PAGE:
- Headwall or Mid-Slope Failure: When roads are constructed across steep headwater areas or across mid-slope areas with emergent ground water, they often fail. The compaction associated with road construction and use can block the flow of shallow ground water. This ground water pushes up near the surface and can saturate the road prism that in turn increases its likelihood of failure. Roads in headwater or mid-slope locations are often constructed on steep slopes and failures initiate debris torrents that can cause significant destruction.
This map shows the main haul road network associated with logging activities in the Little North Fork Gualala River, lower North Fork and the western part of the Robinson Creek drainage. In addition, landslide risk from the Shallow Landslide Stability Model (SHALSTAB) is shown. The latter demonstrates that some roads are crossing areas of the landscape with a high risk of shallow debris torrents, which could effect subsequent failures and sediment yield (see Background page on SHALSTAB).
From KRIS Gualala Map project (154 KB)
Because road-drainage crossings can be the largest categorical source of sediment within watersheds, cost-effective inventory and prioritization methods should be employed in all watersheds where roads and erosion are of concern (Weaver and Hagans, 1994; Flanagan et al. 1998). Road decommissioning has been shown to be an effective means of reducing sediment to salmon streams (Harr and Nichols, 1993). Taylor and Love (2003) recognize that culverts at road crossings may also be barriers to anadromous fish adults and juveniles, but they also present solutions to this problem.
Cedarholm, C.J., L.M. Reid and E.O. Salo. 1981. Cumulative effects of logging road sediment on salmonid populations of the Clearwater River, Jefferson County, Washington. Pages 38-74 in Proceedings of Conference on Salmon Spawning Gravel: A Renewable Resource in the Pacific Northwest? Report 19. Wash. State University, Water Research Center, Pullman, WA.
Flanagan, S.A., M.J. Furniss, T.S. Ledwith, M.A. Love, K. Moore, and J. Ory. 1998. Methods for inventory and environmental risk assessment of road drainage crossings. Water/Road Interaction Technology Series. 9877 1809-SDTDC. USDA Forest Service, Technology and Development Program. San Dimas, CA. 52 pp.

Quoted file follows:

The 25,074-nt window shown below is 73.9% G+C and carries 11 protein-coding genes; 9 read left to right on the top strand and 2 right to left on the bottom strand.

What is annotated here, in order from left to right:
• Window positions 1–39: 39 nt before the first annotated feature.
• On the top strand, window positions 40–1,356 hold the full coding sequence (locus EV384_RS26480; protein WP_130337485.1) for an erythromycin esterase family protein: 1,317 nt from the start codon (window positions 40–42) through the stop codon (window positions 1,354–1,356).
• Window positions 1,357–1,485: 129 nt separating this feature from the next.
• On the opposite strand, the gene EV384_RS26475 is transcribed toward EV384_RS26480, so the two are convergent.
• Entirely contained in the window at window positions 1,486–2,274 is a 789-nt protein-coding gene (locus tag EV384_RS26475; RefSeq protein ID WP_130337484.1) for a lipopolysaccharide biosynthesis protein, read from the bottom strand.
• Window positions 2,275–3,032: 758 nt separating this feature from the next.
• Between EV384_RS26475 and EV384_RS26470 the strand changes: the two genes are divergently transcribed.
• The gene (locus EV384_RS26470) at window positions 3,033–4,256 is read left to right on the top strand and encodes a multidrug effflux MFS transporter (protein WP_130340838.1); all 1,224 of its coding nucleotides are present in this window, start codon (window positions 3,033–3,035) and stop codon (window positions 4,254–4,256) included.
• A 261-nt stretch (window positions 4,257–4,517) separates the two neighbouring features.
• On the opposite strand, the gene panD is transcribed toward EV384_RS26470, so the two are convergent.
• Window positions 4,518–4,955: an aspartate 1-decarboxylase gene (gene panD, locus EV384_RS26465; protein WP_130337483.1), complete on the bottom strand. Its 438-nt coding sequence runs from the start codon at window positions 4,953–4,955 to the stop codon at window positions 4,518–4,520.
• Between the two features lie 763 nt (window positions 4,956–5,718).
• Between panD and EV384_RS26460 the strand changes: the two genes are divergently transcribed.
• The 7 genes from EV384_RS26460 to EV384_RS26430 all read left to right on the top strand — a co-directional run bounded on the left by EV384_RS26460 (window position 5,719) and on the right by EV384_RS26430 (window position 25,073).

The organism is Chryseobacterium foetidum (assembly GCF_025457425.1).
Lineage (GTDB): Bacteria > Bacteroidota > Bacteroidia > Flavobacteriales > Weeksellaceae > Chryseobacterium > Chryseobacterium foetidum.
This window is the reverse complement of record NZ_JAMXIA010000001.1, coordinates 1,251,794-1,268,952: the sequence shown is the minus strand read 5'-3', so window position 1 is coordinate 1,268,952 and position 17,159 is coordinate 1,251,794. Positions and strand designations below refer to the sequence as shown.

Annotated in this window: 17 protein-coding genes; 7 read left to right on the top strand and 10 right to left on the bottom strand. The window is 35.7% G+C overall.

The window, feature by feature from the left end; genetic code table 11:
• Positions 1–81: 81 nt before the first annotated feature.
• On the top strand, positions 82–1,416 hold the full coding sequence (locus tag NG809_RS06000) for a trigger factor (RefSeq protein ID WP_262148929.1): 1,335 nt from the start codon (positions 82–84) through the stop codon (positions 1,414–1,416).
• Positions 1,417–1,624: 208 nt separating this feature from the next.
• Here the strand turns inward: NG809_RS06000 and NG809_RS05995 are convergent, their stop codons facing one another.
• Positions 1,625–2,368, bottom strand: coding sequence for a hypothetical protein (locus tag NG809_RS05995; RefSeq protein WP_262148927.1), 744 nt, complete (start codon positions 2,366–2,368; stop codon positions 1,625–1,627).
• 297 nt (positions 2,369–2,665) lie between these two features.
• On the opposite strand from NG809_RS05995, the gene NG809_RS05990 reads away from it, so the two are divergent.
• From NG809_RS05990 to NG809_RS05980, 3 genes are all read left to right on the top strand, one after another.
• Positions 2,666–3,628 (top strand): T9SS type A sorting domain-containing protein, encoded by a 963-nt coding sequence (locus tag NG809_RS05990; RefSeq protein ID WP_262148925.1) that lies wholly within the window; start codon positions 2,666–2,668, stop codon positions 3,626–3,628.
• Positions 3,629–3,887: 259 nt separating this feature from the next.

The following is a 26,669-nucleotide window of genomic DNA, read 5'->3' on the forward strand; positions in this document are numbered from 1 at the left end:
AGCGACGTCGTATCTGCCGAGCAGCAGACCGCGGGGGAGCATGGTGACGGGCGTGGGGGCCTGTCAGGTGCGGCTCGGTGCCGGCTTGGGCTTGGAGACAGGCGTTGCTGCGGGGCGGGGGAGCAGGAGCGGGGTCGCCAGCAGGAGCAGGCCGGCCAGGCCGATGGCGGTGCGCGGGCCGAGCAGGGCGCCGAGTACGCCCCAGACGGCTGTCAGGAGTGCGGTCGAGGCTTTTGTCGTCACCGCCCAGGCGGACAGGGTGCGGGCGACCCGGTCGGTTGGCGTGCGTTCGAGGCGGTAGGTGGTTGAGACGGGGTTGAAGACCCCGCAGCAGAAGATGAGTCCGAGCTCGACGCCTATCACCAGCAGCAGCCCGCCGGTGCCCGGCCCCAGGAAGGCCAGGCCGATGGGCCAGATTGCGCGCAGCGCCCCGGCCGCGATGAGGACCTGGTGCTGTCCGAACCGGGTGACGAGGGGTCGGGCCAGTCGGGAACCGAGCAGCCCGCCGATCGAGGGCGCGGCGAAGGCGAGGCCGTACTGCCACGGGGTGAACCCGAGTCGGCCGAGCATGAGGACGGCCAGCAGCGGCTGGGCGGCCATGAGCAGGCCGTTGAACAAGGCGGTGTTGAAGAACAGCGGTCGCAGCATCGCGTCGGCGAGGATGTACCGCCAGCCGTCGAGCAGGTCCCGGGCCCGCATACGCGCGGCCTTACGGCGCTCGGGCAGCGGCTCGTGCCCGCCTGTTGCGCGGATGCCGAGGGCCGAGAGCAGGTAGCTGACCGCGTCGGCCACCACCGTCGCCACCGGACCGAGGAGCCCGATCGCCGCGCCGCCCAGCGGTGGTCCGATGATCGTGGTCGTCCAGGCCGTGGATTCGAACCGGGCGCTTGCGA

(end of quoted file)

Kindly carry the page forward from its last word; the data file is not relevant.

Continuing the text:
Hagans, D.K., W.E. Weaver and M.A. Madej. 1986. Long term on-site and off-site effects of logging and erosion in the Redwood Creek basin, Northern California. In: Papers presented at the American Geophysical Union meeting on cumulative effects (1985 December); National Council on Air and Streams, Tech.Bull.No. 490, pp.38-66.
Harr, R.D. and R.A. Nichols. 1993. Stabilizing Forest Roads to Help Restore Fish Habitats: A Northwest Washington Example. Fisheries 18(4): 18-22.
Matthews, Graham and Associates. 1999. Sediment Source Analysis and Preliminary Sediment Budget for the Noyo River. Prepared for: Tetra Tech,Inc. under contract 68-C7-0018, work assignment # 0-18. Matthews Assoc., Weaverville, CA.
Morrison, P.H. 1975. Ecological and Geomorphological Consequences of Mass Movements in the Alder Creek Watershed and Implications for Forest Land Management. B.A. Thesis. University of Oregon, Eugene, OR. 102 p.
National Marine Fisheries Service (NMFS) 1995. Endangered Species Act Section 7 Biological Opinion on the Land and Resource Management Plans for the Boise, Challis, Nez Perce, Payette, Salmon, Sawtooth, Umatilla, and Wallowa-Whitman National Forests. Memo to USFS Regional Foresters on March 1, 1995. NMFS, National Oceanic and Atmospheric Administration, Northwest Region, Seattle, WA. 138 p.
National Marine Fisheries Service (NMFS) 1996. Coastal Salmon Conservation: Working Guidance for Comprehensive Salmon Restoration Initiatives on the Pacific Coast. September 1996. 5pp. [139kb]
Taylor, R. N. and M. Love. 2003. California salmonid stream habitat restoration manual, "Part IX: Fish passage evaluation at stream crossings". California Department of Fish and Game. 100 pp. [4.5Mb]
Weaver, W.E., and D.K. Hagans. 1994. Handbook for Forest and Ranch Roads - A Guide for Planning, Designing, Constructing, Reconstructing, Maintaining and Closing Wildland Roads. Prepared for the Mendocino County Resource Conservation District, Ukiah, California. 161 pp.